The clusters in the Abell (1958) catalog were assigned to distance groups, based on the redshift estimated from the magnitude of the tenth brightest galaxy in the cluster. Leir and van den Bergh (1977) have given improved estimates of redshifts for 1889 rich Abell clusters, using the magnitudes of the first and tenth brightest galaxies, and an estimate of the cluster radius. Their distance scale is calibrated using measured redshifts for 101 clusters. Photometric distance estimators derived from a larger sample of redshifts have been given by Sarazin et al. (1982). Similarly, clusters in the Zwicky catalog were placed in distance groups, based on the magnitudes and sizes of the brightest cluster galaxies.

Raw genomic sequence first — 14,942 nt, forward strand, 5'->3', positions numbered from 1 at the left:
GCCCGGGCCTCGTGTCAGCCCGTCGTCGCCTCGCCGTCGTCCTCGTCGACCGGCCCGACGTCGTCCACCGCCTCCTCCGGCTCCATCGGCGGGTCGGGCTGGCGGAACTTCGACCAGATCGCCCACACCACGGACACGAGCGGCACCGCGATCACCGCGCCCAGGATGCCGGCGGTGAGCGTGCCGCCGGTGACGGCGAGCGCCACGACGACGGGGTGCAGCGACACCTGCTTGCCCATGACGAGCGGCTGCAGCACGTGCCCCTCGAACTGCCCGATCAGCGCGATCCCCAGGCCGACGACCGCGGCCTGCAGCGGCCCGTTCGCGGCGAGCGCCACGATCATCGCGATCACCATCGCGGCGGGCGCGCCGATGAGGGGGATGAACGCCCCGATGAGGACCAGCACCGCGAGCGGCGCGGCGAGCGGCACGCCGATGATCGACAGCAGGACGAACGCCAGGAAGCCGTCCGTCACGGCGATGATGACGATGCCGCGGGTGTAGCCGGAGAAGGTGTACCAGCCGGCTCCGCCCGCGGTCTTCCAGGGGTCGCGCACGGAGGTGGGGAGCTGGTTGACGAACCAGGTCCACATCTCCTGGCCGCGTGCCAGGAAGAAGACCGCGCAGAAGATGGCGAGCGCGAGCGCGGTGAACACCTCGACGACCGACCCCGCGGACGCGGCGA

Spectroscopic redshifts are now available for about 500 Abell clusters. Sarazin (1986a, Table I) gives an extensive list of the redshifts for Abell clusters, taken primarily from Sarazin et al. (1982), Noonan (1981), Struble and Rood (1982, 1985), and Hoessel, Gunn, and Thuan (1980).
Of course, many redshifts are known for non-Abell clusters as well. The compilation of Noonan (1981) includes many such redshifts.